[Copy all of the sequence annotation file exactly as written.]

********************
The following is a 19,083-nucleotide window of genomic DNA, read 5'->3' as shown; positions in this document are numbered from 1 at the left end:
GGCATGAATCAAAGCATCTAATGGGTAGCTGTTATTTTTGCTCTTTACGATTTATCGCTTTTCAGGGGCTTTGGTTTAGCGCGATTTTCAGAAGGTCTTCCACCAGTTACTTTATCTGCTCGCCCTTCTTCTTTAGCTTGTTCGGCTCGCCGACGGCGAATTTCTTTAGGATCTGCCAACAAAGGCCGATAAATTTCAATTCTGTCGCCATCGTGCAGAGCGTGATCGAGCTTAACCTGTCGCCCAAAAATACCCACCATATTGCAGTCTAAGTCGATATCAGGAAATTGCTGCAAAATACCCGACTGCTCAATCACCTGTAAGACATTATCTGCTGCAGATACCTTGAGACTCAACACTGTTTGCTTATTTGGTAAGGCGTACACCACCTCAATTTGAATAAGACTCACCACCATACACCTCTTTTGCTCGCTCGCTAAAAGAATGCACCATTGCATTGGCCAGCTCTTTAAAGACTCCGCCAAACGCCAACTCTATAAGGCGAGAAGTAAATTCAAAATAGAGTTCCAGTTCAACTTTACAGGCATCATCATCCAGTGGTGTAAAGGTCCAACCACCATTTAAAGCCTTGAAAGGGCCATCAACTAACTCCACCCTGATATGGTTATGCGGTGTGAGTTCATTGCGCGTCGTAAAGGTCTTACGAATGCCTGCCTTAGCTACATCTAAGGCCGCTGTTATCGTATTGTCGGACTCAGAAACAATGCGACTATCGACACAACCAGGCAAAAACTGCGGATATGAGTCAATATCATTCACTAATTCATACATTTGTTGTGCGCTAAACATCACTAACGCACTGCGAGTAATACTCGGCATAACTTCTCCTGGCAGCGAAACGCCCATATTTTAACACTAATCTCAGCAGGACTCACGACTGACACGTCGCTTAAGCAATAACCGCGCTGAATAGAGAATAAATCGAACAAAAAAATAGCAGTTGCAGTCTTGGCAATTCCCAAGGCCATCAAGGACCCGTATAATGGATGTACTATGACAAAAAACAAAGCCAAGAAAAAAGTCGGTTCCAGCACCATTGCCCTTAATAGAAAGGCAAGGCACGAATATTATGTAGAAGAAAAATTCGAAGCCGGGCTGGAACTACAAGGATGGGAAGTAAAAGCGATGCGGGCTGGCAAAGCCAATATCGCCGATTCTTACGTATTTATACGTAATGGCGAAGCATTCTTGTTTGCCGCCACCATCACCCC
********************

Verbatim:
The following is a 19,083-nucleotide window of genomic DNA, read 5'->3' as shown; positions in this document are numbered from 1 at the left end:
GGCATGAATCAAAGCATCTAATGGGTAGCTGTTATTTTTGCTCTTTACGATTTATCGCTTTTCAGGGGCTTTGGTTTAGCGCGATTTTCAGAAGGTCTTCCACCAGTTACTTTATCTGCTCGCCCTTCTTCTTTAGCTTGTTCGGCTCGCCGACGGCGAATTTCTTTAGGATCTGCCAACAAAGGCCGATAAATTTCAATTCTGTCGCCATCGTGCAGAGCGTGATCGAGCTTAACCTGTCGCCCAAAAATACCCACCATATTGCAGTCTAAGTCGATATCAGGAAATTGCTGCAAAATACCCGACTGCTCAATCACCTGTAAGACATTATCTGCTGCAGATACCTTGAGACTCAACACTGTTTGCTTATTTGGTAAGGCGTACACCACCTCAATTTGAATAAGACTCACCACCATACACCTCTTTTGCTCGCTCGCTAAAAGAATGCACCATTGCATTGGCCAGCTCTTTAAAGACTCCGCCAAACGCCAACTCTATAAGGCGAGAAGTAAATTCAAAATAGAGTTCCAGTTCAACTTTACAGGCATCATCATCCAGTGGTGTAAAGGTCCAACCACCATTTAAAGCCTTGAAAGGGCCATCAACTAACTCCACCCTGATATGGTTATGCGGTGTGAGTTCATTGCGCGTCGTAAAGGTCTTACGAATGCCTGCCTTAGCTACATCTAAGGCCGCTGTTATCGTATTGTCGGACTCAGAAACAATGCGACTATCGACACAACCAGGCAAAAACTGCGGATATGAGTCAATATCATTCACTAATTCATACATTTGTTGTGCGCTAAACATCACTAACGCACTGCGAGTAATACTCGGCATAACTTCTCCTGGCAGCGAAACGCCCATATTTTAACACTAATCTCAGCAGGACTCACGACTGACACGTCGCTTAAGCAATAACCGCGCTGAATAGAGAATAAATCGAACAAAAAAATAGCAGTTGCAGTCTTGGCAATTCCCAAGGCCATCAAGGACCCGTATAATGGATGTACTATGACAAAAAACAAAGCCAAGAAAAAAGTCGGTTCCAGCACCATTGCCCTTAATAGAAAGGCAAGGCACGAATATTATGTAGAAGAAAAATTCGAAGCCGGGCTGGAACTACAAGGATGGGAAGTAAAAGCGATGCGGGCTGGCAAAGCCAATATCGCCGATTCTTACGTATTTATACGTAATGGCGAAGCATTCTTGTTTGCCGCCACCATCACCCC